Far Cry 3 Video Card Performance and IQ Review

Far Cry 3 is here, and we take a full look at performance and image quality comparing several video cards. We will find out what it takes to run this beast of a game with each video card, how those compare, and look at performance with certain graphics features, and we compare image quality with those features on and off.


Graphics Settings

Far Cry 3 has many more graphics settings than we've seen in games this fall, thankfully. There are a total of nineteen individual settings in two graphics menus. The menus and explanations of settings are detailed below.

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Display Resolution - You can select the proper resolution, and Eyefinity resolutions are properly supported.

V-Sync - You can disable VSYNC, or select a "1 Frame" or "2 Frame" option. When you select 1 Frame, it locks the fps to the refresh rate of your display, if your display is 60Hz then 60fps is the VSYNC. If you select 2 Frame it enables a double-VSYNC which locks the fps to twice as low. For example, if your refresh rate is 60Hz, then 2 Frames option will lock the framerate to 30 FPS. Why is this useful? It can smooth out performance with multi-GPU configurations if you are experiencing stuttering.

GPU Max Buffered Frames - This is the number of frames the GPU is allowed to buffer. The default option is 1, if you experience stuttering or choppy behavior, you can try 2 or 3 frames.

DirectX - This option lets you select the DX version, ours defaulted properly to DX11. We could only select between DX9 and DX11 on our video cards under Win7.

MSAA Anti-Aliasing - These are the DX11 Multisampling AA options you can enable to reduce aliasing in the game. We can select 2X AA, 4X AA, 8X AA, or Off.

Alpha To Coverage - This is the DX11 filtering applied to alpha textures such as vegetation, trees, foliage, chain link fences, grass, to reduce aliasing. Since this game is made up of a lot of vegetation types, this option has a great impact on visual quality. You can select Off, Standard, or Enhanced qualities.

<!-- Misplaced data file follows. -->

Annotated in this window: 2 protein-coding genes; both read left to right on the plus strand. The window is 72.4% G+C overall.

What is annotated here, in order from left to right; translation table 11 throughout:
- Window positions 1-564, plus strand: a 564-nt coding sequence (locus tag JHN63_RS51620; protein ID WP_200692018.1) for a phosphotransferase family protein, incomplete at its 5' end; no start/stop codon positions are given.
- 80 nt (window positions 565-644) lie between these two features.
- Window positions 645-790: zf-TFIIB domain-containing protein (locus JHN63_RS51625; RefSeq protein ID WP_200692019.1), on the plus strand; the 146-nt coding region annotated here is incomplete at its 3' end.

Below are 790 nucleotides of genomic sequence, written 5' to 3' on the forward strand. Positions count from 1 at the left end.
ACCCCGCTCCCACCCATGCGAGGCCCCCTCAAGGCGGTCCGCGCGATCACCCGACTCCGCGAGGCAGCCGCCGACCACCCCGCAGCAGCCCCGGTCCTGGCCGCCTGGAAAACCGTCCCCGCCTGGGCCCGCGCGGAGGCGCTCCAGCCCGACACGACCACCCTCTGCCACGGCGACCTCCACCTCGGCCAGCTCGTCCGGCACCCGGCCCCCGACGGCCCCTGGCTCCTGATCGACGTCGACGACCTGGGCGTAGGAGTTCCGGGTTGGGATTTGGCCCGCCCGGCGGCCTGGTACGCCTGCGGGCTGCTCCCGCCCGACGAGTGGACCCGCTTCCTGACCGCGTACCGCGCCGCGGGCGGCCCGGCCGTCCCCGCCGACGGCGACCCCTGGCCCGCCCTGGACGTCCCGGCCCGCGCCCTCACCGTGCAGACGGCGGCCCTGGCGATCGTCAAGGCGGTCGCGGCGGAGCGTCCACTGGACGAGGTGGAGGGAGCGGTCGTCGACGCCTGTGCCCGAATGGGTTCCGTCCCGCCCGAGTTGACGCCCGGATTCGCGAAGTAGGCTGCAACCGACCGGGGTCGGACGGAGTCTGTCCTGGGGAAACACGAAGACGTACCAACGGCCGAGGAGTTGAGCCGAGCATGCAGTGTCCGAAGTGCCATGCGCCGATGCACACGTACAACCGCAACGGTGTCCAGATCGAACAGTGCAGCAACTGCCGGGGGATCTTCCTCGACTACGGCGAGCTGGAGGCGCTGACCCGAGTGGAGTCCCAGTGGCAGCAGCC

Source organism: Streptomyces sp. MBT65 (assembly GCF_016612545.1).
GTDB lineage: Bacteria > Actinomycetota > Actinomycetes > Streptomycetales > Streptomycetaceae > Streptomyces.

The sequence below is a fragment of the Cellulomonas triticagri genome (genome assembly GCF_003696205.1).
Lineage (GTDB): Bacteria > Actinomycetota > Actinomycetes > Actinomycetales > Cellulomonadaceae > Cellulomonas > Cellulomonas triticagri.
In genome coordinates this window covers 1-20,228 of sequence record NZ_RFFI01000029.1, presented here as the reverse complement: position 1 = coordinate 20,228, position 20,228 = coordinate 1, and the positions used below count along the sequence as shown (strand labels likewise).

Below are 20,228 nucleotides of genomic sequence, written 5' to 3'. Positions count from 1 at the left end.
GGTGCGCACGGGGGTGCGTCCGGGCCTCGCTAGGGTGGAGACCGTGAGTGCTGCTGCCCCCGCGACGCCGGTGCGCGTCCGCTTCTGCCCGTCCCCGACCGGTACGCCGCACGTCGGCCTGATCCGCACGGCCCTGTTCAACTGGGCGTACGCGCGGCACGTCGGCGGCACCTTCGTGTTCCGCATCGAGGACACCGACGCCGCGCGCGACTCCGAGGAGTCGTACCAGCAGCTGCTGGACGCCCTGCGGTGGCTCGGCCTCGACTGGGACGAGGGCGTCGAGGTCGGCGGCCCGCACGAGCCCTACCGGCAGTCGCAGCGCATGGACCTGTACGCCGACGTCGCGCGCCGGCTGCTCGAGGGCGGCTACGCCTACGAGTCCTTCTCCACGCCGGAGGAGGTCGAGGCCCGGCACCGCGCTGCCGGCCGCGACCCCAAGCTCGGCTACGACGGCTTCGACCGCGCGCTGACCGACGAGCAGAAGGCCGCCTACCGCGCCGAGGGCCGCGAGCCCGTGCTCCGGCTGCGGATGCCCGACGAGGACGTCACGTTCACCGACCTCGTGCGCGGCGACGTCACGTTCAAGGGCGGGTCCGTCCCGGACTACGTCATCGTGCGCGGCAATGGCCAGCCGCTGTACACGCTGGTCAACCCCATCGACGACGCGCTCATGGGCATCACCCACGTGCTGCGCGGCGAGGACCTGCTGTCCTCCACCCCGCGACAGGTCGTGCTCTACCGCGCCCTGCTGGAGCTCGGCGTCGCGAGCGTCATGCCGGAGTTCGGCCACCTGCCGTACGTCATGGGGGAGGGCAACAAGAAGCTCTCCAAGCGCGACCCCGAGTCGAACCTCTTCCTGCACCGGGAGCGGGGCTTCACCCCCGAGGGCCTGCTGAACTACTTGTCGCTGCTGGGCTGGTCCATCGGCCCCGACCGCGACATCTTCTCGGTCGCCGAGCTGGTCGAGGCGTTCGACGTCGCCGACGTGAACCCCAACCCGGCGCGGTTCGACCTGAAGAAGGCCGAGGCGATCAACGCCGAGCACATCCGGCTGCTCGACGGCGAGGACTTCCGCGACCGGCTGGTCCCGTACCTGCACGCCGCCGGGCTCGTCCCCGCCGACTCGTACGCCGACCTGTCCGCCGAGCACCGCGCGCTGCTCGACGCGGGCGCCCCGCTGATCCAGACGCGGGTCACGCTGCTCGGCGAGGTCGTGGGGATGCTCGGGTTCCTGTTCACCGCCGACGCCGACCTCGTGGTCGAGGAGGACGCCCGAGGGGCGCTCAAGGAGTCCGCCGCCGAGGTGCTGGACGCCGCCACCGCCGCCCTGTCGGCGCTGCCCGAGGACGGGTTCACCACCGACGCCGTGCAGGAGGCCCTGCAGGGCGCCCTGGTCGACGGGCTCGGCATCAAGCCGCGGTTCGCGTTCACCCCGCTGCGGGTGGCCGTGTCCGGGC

SSAO Method - This is where you select the DX11 Ambient Occlusion level. SSAO is the lesser level, HBAO is better than SSAO, and HDAO is the best quality option, but also does demand a lot from video card performance.

This game also supports the ability to change the Field of View. All of these options above are very PC specific, and we are glad options like Field of View, Buffered Frames, DX version, AA methods, and AO methods are included. It shows that there was time spent giving PC users useful options.

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On the second graphics menu you will find all the specific quality settings for this game. At the top there is an overall quality option, if you set this to low all the options below it are set to low quality. It has a medium overall setting that sets most of the settings to medium except for textures and ambient lighting, these remain on low. The next setting up is high which sets everything to high except ambient lighting which remains on medium. The next level up is very high, and at very high only shadows, post fx, geometry, and vegetation are set to very high, everything else is left at high. Finally the highest setting is ultra. At ultra it sets shadows, post fx, geometry to ultra, while textures, ambient lighting and terrain and environment are on high and vegetation and water are on very high. These are the highest settings possible.

There is an optimal setting, that sets quality settings to what the game thinks will be playable on your system. Typically these are lower settings representing the very high overall quality option, not ultra. This of course will help with performance, but you won't get the full visual quality possible on optimal. If you want the best settings in the game, leave the overall quality option at ultra.

You can also manually adjust settings if you wish. Textures deal with the quality of textures in the game. Ambient Lighting deals with the environment lighting used in the world. Shadows deal with the quality of shadows cast by everything. Post FX deals with the post processing effects used in the game to give depth, like lens flares, or motion blur, or depth of field. Geometry deals with the overall polygons used on each object. Vegetation deals with the density of vegetation in the world. Terrain deals with the terrain detail distance you see when you look out across the world. Water deals with the water quality, and environment deals with the overall world density in the game.

We never found a need to lower these settings from ultra on any video card, opting instead to lower AA, or Alpha to Coverage, or Ambient Occlusion, or resolution to get the best gameplay experience.


We chose a location on the island with outdoor eye candy including dense vegetation to stress alpha to coverage and ambient occlusion, long distant views, outposts, and enemies firing on us both toward us showing muzzle flash and behind us with all damage being shown. We even take a view at some water, many areas you will encounter in the game are in our run-through, including combat, and is geared to be demanding. There are other open areas that perform better than where we are testing, so consider this a worst case scenario in terms of gaming performance.